First Students in Bangladesh Complete Programme in Midwifery Training

In collaboration with UNFPA (United Nations Population Fund), Dalarna University runs a master's programme for midwives in Bangladesh. On December 3, the theses of the first 31 students were assessed.

Worldwide, 303 000 women die each year as a result of complications related to childbirth and close to 3 million children do not survive their first month of life. Research shows that infant and maternal mortality radically decreases when there are clinically trained midwives available.

In Bangladesh, where maternal mortality sits at an average of 170 per 100 000, the midwifery profession is new and under development. There are about 1000 midwives for a population of approximately 160 million. Most women give birth at home without access to professional care. Geographical realities, power structures within the family and a lack of care facilities and educated staff are obstacles when it comes to women's sexual and reproductive health and rights.

Since 2016, Dalarna University has worked in collaboration with UNFPA to develop the midwifery profession in Bangladesh, and on December 3, the first 31 students to have taken the web-based master's programme for midwifery teachers were assessed.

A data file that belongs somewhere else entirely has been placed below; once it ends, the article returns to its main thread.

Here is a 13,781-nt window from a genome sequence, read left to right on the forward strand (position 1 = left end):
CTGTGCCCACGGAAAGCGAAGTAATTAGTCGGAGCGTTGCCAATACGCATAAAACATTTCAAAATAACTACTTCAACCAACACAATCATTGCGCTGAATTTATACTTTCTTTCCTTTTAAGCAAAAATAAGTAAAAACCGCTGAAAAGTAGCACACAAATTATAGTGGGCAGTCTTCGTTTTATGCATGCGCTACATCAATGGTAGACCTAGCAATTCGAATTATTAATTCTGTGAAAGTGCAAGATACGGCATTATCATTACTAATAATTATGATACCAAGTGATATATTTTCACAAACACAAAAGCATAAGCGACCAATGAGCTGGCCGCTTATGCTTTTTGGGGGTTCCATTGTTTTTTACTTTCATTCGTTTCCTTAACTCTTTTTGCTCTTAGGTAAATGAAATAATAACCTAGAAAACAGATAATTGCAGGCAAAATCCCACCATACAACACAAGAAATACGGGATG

Examples of the subjects on which they wrote their theses are:

  • Quality evaluations of midwifery training programmes
  • Development of mentorship programmes
  • Obstacles that exist for midwifery
  • Family planning and safe abortion care

"Dalarna University is a university that wants to make a difference, and that is exactly what we are doing in Bangladesh," states Kerstin Erlandsson, who - together with Christina Pedersen and Ulrika Byrskog - has worked throughout this autumn to build up the capacity of midwifery teachers in Bangladesh.

Along with the master's programme, an accreditation system has been built up and higher education strengthened with a syllabus for a bachelor's degree and the opportunity for studies at the doctoral level. The midwifery teachers who are now completing their studies have been involved in the development of the mentorship programme that is in place. Further, methodological exercises have strengthened the teaching competency of the midwifery teachers, while a "massive online" course is currently under development that will provide information about the midwifery profession. Emilia Henriksson spent one week filming the studentspresenting their theses and attending classes in the course that is currently under development.

The Master's Programme on the subject of sexual, reproductive and perinatal health and the growing involvement of Dalarna University are financed by the Styrelsen för internationellt utvecklingsarbete (Sida), the Canadian International Development Agency and the Department for International Development (DIFD) that is managed by the United Nation's Population Fund (UNFPA). UNFPA  has this as its mission: "Delivering a world where every pregnancy is wanted, every childbirth is safe and every young person's potential is fulfilled".

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